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  • After the Semiconductor Crisis, How Will the Industrial Automation Market Fare?
tmmico5_wp January 31, 2023 0 Comments

At this moment, the shortage of components caused by the semiconductor crisis has affected all experts involved in industrial automation to varying degrees. Manufacturers are dealing with extremely long delivery times, as well as the inability to predict when the equipment would be accessible.

The electrical departments have been in a rage for a number of months, particularly at the start of the crisis when the terms of the suppliers grew dramatically and there was no choice but to «look for life» in order to be able to get rid of the manufacturing machinery. One instance involved a system that was almost entirely finished, but couldn’t be delivered to the customer because a header or an I/O module was lacking.

In 2023, what will happen? Everything seems to point toward the situation progressively getting better. The first reports indicate that the supply chain is becoming more efficient and that some brands are working additional shifts and even weekends to address the strong demand and mounting delays.

But in actuality, little appears to be changing for the better. Since infoPLC began a survey to gauge the state of the market more than a year ago, delivery times have remained incredibly protracted, with certain components taking over a year to arrive.

The industrial automation market as we previously understood it may be changing as a result of this catastrophe. Some of the effects it is having are as follows:

Opportunity for new emerging brands

Manufacturers of machinery and automation systems often get accustomed to dealing with their regular suppliers and push other providers to the side. It is exceedingly challenging for a corporation to switch from one brand of automation components to another when it already employs those components.

These crises gave less well-known and rising brands a great chance to enter new businesses because they had stock and were welcomed with open doors rather than the closed ones they had repeatedly tried to open.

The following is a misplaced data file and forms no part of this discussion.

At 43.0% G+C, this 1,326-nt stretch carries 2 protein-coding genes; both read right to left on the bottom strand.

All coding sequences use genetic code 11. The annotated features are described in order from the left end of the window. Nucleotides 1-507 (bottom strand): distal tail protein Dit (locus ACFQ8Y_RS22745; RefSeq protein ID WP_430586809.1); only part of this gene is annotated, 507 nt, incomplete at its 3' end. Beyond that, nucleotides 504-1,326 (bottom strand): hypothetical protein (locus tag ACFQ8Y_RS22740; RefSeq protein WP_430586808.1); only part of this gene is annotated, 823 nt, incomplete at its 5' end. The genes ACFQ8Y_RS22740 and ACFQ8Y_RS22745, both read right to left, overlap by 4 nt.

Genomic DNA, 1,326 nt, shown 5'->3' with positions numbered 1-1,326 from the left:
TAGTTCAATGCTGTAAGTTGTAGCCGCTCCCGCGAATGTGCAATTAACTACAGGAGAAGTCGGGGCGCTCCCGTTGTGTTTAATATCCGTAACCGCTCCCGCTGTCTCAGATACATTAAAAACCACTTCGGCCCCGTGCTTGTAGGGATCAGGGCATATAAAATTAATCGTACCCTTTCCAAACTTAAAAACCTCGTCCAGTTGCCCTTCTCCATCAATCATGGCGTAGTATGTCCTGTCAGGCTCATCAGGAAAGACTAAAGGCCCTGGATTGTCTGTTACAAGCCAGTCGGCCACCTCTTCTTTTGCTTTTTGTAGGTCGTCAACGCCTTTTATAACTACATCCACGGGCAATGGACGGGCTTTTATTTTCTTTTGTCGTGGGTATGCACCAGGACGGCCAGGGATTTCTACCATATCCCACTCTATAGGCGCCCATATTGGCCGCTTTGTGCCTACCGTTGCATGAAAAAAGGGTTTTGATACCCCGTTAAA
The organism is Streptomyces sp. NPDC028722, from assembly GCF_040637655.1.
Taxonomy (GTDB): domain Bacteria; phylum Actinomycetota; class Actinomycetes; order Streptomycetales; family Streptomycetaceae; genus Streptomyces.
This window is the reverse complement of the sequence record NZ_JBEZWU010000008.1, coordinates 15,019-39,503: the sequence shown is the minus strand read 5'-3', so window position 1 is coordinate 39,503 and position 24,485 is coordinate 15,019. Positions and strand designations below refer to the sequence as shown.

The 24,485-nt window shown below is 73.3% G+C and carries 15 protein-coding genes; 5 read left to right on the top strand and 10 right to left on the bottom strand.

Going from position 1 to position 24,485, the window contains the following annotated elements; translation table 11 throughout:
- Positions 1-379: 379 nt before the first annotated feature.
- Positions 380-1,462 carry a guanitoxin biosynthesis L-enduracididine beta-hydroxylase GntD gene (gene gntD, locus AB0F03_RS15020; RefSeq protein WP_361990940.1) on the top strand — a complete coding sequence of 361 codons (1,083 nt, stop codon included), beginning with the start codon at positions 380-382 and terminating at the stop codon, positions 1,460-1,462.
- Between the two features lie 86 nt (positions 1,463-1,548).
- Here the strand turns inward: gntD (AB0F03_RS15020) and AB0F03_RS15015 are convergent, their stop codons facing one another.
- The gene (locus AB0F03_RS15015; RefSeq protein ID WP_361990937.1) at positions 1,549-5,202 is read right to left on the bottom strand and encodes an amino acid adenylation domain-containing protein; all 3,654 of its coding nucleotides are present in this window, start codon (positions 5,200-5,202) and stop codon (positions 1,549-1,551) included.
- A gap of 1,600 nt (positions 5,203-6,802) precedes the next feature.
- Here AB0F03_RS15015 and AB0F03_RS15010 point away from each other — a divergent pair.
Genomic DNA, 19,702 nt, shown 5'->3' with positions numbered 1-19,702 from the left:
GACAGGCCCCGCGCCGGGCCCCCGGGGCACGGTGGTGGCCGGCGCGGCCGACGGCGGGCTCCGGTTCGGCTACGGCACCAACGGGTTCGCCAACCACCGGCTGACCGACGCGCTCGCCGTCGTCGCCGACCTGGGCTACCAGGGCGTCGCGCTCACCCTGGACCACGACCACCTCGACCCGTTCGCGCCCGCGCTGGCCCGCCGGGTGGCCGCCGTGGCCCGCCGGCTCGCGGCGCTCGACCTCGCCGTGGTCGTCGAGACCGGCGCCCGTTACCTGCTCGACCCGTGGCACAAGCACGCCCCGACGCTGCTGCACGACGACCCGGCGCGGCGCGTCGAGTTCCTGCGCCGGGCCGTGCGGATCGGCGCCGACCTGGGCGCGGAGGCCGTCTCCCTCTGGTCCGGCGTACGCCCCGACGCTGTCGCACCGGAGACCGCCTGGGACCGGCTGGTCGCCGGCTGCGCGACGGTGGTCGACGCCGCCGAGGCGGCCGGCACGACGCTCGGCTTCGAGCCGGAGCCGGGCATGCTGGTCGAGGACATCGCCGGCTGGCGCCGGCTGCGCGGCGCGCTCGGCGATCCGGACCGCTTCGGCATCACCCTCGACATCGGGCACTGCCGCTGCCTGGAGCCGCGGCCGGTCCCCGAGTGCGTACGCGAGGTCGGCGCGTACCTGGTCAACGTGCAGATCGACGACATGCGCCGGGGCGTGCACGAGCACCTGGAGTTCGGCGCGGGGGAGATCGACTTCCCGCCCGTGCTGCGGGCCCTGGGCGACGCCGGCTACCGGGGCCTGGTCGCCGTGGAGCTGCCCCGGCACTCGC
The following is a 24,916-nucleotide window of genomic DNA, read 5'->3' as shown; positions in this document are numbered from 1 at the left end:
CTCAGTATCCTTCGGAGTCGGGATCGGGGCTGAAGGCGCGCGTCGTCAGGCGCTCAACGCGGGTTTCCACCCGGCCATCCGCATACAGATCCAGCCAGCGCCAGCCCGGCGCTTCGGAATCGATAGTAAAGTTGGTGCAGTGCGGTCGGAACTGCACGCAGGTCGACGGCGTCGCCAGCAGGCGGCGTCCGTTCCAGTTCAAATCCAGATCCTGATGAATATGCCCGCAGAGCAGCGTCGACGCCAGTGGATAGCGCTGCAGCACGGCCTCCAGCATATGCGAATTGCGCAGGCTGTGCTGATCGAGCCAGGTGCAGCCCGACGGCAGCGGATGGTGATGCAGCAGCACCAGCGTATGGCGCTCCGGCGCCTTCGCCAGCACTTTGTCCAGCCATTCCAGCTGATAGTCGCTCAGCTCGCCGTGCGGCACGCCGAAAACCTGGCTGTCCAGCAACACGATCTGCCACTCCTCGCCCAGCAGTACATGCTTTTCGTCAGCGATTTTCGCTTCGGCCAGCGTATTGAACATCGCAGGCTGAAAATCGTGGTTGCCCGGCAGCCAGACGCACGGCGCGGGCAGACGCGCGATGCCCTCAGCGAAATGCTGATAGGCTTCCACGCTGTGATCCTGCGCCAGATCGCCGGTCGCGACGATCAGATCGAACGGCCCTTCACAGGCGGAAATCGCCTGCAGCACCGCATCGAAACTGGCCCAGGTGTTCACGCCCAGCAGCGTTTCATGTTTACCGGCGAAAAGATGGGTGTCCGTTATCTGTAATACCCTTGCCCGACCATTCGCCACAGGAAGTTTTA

Some businesses, primarily Asian brands, have captured a market share in a single year that, under normal circumstances, would have required many more years and efforts.

Two providers better than one

After this catastrophe, machine makers have realized the importance of having a backup supply, even if it means investing in engineering work to be able to have units ready under two separate brands.

Given the state of the world at the moment, it would be best to avoid future occurrences and draw lessons from the ones that have already occurred. The engineering and programming teams now see collaborating with many brands favorably.

Companies that have switched automation brands

Many businesses were forced to start dealing with other brands that did have stock of PLCs, Servos, Screens, etc. because they had to continue producing machines. Although switching brands is difficult, there is no other choice when there is none.

Starting with a different brand is difficult, but as you remove the machines, you get the hang of it, start to realize the advantages, and feel more at ease. How many of these businesses that changed their PLCs, displays, or servos will go back to using their previous brand? Although this is a mystery, it is evident that if the new brand delivers pricing, product, and service, it may stick with it and the previous brand may be partially or entirely dropped.

End customers who are no longer so brand-minded

In our industry, prescriptions have always been widely used. Every end user has a set of preferred manufacturers and models, and they insist that the equipment they purchase be built with the parts they specify.

Customers during this crises had two choices: accept a different brand and receive the machine right away, or wait 12 months for the PLC of the brand they chose. End users have been forced to adopt new brands that did not meet their requirements because of the necessity for computers.

This could indicate that the final consumer has realized they must expand their brand selection in order to avoid future issues.

Frankenstein machines

If you purchased a machine this year, it’s probable that it is a miniature Frankenstein created from many brands. Let’s put our faith in the technicians who had to perform “magic” in order to advance the machines. It’s possible that some of the machine’s components were assembled for the first time by the manufacturer of the machine, so it’s also possible that this machine isn’t as “refined” as it would be if the manufacturer had used its typical components.

The market will not be the same

The automation market as we know it is likely to alter as a result of the current crisis, as new brands have emerged, fast acquiring market share and becoming more prevalent than ever. They will be more open to collaborating with new options because their perspectives as machinery manufacturers and end users have also evolved, and they no longer need to rely on a single source.

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